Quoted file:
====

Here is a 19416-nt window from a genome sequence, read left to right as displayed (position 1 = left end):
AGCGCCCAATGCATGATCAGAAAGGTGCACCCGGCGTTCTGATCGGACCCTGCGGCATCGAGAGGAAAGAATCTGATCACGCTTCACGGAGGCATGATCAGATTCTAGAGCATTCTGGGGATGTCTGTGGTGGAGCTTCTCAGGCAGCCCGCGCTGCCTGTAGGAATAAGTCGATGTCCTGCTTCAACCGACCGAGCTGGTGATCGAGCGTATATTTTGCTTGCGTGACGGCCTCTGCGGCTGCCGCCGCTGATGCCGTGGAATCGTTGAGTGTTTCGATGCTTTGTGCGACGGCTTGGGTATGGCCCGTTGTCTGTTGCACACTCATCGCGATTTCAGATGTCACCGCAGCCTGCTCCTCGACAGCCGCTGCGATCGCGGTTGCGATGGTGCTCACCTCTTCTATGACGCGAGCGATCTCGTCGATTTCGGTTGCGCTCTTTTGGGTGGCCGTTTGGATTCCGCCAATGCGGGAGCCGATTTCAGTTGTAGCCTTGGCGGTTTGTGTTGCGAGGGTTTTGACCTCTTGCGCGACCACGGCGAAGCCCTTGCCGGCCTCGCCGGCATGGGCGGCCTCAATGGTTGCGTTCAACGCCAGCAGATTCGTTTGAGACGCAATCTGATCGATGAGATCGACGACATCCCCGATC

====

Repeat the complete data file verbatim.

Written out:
Here is a 19416-nt window from a genome sequence, read left to right as displayed (position 1 = left end):
AGCGCCCAATGCATGATCAGAAAGGTGCACCCGGCGTTCTGATCGGACCCTGCGGCATCGAGAGGAAAGAATCTGATCACGCTTCACGGAGGCATGATCAGATTCTAGAGCATTCTGGGGATGTCTGTGGTGGAGCTTCTCAGGCAGCCCGCGCTGCCTGTAGGAATAAGTCGATGTCCTGCTTCAACCGACCGAGCTGGTGATCGAGCGTATATTTTGCTTGCGTGACGGCCTCTGCGGCTGCCGCCGCTGATGCCGTGGAATCGTTGAGTGTTTCGATGCTTTGTGCGACGGCTTGGGTATGGCCCGTTGTCTGTTGCACACTCATCGCGATTTCAGATGTCACCGCAGCCTGCTCCTCGACAGCCGCTGCGATCGCGGTTGCGATGGTGCTCACCTCTTCTATGACGCGAGCGATCTCGTCGATTTCGGTTGCGCTCTTTTGGGTGGCCGTTTGGATTCCGCCAATGCGGGAGCCGATTTCAGTTGTAGCCTTGGCGGTTTGTGTTGCGAGGGTTTTGACCTCTTGCGCGACCACGGCGAAGCCCTTGCCGGCCTCGCCGGCATGGGCGGCCTCAATGGTTGCGTTCAACGCCAGCAGATTCGTTTGAGACGCAATCTGATCGATGAGATCGACGACATCCCCGATC